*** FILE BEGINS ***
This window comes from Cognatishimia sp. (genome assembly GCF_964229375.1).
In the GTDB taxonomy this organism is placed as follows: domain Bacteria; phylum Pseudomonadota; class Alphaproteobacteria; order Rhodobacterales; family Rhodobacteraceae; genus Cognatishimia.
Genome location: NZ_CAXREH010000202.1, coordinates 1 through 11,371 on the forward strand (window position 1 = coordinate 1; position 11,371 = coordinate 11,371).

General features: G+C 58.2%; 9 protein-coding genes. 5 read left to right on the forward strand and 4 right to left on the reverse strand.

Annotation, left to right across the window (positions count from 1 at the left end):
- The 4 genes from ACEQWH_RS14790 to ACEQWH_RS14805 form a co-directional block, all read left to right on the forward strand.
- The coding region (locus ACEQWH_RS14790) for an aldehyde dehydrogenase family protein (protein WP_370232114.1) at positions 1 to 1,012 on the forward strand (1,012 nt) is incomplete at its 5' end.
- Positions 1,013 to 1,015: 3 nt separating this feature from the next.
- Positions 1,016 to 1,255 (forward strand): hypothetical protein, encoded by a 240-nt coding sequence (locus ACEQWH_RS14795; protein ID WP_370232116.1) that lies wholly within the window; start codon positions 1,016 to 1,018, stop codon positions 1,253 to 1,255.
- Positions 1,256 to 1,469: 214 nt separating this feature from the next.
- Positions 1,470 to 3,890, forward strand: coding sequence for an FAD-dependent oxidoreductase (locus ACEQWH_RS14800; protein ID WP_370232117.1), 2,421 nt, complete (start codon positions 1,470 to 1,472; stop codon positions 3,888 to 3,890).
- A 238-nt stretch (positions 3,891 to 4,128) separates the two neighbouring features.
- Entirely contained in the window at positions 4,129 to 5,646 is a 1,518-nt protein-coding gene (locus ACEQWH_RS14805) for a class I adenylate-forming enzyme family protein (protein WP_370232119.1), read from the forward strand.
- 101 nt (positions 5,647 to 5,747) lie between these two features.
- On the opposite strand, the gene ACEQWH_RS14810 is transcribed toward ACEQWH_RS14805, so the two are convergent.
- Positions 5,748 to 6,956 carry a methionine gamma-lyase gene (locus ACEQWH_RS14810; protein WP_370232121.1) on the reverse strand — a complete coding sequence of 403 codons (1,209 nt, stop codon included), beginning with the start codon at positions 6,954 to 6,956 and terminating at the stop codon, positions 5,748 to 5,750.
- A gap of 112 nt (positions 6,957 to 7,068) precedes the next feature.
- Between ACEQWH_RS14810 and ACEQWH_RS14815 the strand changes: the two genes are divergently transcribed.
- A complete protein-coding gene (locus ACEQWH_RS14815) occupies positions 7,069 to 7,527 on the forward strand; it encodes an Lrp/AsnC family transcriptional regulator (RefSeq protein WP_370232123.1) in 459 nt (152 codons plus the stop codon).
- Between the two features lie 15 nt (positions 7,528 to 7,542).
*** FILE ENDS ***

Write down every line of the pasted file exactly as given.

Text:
This window comes from Cognatishimia sp. (genome assembly GCF_964229375.1).
In the GTDB taxonomy this organism is placed as follows: domain Bacteria; phylum Pseudomonadota; class Alphaproteobacteria; order Rhodobacterales; family Rhodobacteraceae; genus Cognatishimia.
Genome location: NZ_CAXREH010000202.1, coordinates 1 through 11,371 on the forward strand (window position 1 = coordinate 1; position 11,371 = coordinate 11,371).

General features: G+C 58.2%; 9 protein-coding genes. 5 read left to right on the forward strand and 4 right to left on the reverse strand.

Annotation, left to right across the window (positions count from 1 at the left end):
- The 4 genes from ACEQWH_RS14790 to ACEQWH_RS14805 form a co-directional block, all read left to right on the forward strand.
- The coding region (locus ACEQWH_RS14790) for an aldehyde dehydrogenase family protein (protein WP_370232114.1) at positions 1 to 1,012 on the forward strand (1,012 nt) is incomplete at its 5' end.
- Positions 1,013 to 1,015: 3 nt separating this feature from the next.
- Positions 1,016 to 1,255 (forward strand): hypothetical protein, encoded by a 240-nt coding sequence (locus ACEQWH_RS14795; protein ID WP_370232116.1) that lies wholly within the window; start codon positions 1,016 to 1,018, stop codon positions 1,253 to 1,255.
- Positions 1,256 to 1,469: 214 nt separating this feature from the next.
- Positions 1,470 to 3,890, forward strand: coding sequence for an FAD-dependent oxidoreductase (locus ACEQWH_RS14800; protein ID WP_370232117.1), 2,421 nt, complete (start codon positions 1,470 to 1,472; stop codon positions 3,888 to 3,890).
- A 238-nt stretch (positions 3,891 to 4,128) separates the two neighbouring features.
- Entirely contained in the window at positions 4,129 to 5,646 is a 1,518-nt protein-coding gene (locus ACEQWH_RS14805) for a class I adenylate-forming enzyme family protein (protein WP_370232119.1), read from the forward strand.
- 101 nt (positions 5,647 to 5,747) lie between these two features.
- On the opposite strand, the gene ACEQWH_RS14810 is transcribed toward ACEQWH_RS14805, so the two are convergent.
- Positions 5,748 to 6,956 carry a methionine gamma-lyase gene (locus ACEQWH_RS14810; protein WP_370232121.1) on the reverse strand — a complete coding sequence of 403 codons (1,209 nt, stop codon included), beginning with the start codon at positions 6,954 to 6,956 and terminating at the stop codon, positions 5,748 to 5,750.
- A gap of 112 nt (positions 6,957 to 7,068) precedes the next feature.
- Between ACEQWH_RS14810 and ACEQWH_RS14815 the strand changes: the two genes are divergently transcribed.
- A complete protein-coding gene (locus ACEQWH_RS14815) occupies positions 7,069 to 7,527 on the forward strand; it encodes an Lrp/AsnC family transcriptional regulator (RefSeq protein WP_370232123.1) in 459 nt (152 codons plus the stop codon).
- Between the two features lie 15 nt (positions 7,528 to 7,542).